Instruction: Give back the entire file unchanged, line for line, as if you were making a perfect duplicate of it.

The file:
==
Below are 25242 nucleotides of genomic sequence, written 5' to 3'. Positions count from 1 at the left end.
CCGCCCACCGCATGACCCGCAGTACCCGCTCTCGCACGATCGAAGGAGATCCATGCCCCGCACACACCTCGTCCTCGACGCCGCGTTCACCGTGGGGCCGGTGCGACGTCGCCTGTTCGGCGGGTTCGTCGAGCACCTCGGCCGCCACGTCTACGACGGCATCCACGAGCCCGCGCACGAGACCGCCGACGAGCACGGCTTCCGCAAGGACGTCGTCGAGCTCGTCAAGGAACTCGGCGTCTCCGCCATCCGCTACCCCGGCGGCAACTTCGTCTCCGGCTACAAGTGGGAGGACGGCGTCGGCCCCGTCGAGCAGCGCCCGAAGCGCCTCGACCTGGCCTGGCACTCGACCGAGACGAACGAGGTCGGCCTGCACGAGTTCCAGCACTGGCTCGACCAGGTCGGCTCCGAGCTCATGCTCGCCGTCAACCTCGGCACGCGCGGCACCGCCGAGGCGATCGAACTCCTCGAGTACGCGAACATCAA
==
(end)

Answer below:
Below are 25242 nucleotides of genomic sequence, written 5' to 3'. Positions count from 1 at the left end.
CCGCCCACCGCATGACCCGCAGTACCCGCTCTCGCACGATCGAAGGAGATCCATGCCCCGCACACACCTCGTCCTCGACGCCGCGTTCACCGTGGGGCCGGTGCGACGTCGCCTGTTCGGCGGGTTCGTCGAGCACCTCGGCCGCCACGTCTACGACGGCATCCACGAGCCCGCGCACGAGACCGCCGACGAGCACGGCTTCCGCAAGGACGTCGTCGAGCTCGTCAAGGAACTCGGCGTCTCCGCCATCCGCTACCCCGGCGGCAACTTCGTCTCCGGCTACAAGTGGGAGGACGGCGTCGGCCCCGTCGAGCAGCGCCCGAAGCGCCTCGACCTGGCCTGGCACTCGACCGAGACGAACGAGGTCGGCCTGCACGAGTTCCAGCACTGGCTCGACCAGGTCGGCTCCGAGCTCATGCTCGCCGTCAACCTCGGCACGCGCGGCACCGCCGAGGCGATCGAACTCCTCGAGTACGCGAACATCAA